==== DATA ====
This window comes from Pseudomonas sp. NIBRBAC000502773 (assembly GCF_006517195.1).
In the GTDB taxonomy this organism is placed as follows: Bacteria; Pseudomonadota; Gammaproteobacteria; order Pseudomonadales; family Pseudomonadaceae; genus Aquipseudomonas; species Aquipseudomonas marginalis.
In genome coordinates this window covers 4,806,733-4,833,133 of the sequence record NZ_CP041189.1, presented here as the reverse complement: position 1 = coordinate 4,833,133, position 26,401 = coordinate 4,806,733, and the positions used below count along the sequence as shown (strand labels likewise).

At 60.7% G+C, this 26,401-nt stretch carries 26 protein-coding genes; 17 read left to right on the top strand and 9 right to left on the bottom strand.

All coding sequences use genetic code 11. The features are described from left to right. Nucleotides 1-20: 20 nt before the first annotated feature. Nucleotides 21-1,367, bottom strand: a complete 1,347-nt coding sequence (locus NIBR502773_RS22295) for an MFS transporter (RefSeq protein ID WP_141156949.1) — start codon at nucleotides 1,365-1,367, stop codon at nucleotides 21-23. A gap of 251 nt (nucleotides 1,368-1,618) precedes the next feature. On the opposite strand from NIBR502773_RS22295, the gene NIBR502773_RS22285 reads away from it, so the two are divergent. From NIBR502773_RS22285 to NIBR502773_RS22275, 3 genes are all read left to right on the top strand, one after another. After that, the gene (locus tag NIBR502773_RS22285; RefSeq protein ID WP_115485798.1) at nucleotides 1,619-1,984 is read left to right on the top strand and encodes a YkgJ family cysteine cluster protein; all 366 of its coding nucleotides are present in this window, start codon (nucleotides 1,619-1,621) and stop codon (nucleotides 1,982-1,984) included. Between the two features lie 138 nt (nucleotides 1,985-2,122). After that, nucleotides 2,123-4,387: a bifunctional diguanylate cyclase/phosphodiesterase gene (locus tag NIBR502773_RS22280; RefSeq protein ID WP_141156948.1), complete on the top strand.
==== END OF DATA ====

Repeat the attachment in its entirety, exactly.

This window comes from Pseudomonas sp. NIBRBAC000502773 (assembly GCF_006517195.1).
In the GTDB taxonomy this organism is placed as follows: Bacteria; Pseudomonadota; Gammaproteobacteria; order Pseudomonadales; family Pseudomonadaceae; genus Aquipseudomonas; species Aquipseudomonas marginalis.
In genome coordinates this window covers 4,806,733-4,833,133 of the sequence record NZ_CP041189.1, presented here as the reverse complement: position 1 = coordinate 4,833,133, position 26,401 = coordinate 4,806,733, and the positions used below count along the sequence as shown (strand labels likewise).

At 60.7% G+C, this 26,401-nt stretch carries 26 protein-coding genes; 17 read left to right on the top strand and 9 right to left on the bottom strand.

All coding sequences use genetic code 11. The features are described from left to right. Nucleotides 1-20: 20 nt before the first annotated feature. Nucleotides 21-1,367, bottom strand: a complete 1,347-nt coding sequence (locus NIBR502773_RS22295) for an MFS transporter (RefSeq protein ID WP_141156949.1) — start codon at nucleotides 1,365-1,367, stop codon at nucleotides 21-23. A gap of 251 nt (nucleotides 1,368-1,618) precedes the next feature. On the opposite strand from NIBR502773_RS22295, the gene NIBR502773_RS22285 reads away from it, so the two are divergent. From NIBR502773_RS22285 to NIBR502773_RS22275, 3 genes are all read left to right on the top strand, one after another. After that, the gene (locus tag NIBR502773_RS22285; RefSeq protein ID WP_115485798.1) at nucleotides 1,619-1,984 is read left to right on the top strand and encodes a YkgJ family cysteine cluster protein; all 366 of its coding nucleotides are present in this window, start codon (nucleotides 1,619-1,621) and stop codon (nucleotides 1,982-1,984) included. Between the two features lie 138 nt (nucleotides 1,985-2,122). After that, nucleotides 2,123-4,387: a bifunctional diguanylate cyclase/phosphodiesterase gene (locus tag NIBR502773_RS22280; RefSeq protein ID WP_141156948.1), complete on the top strand.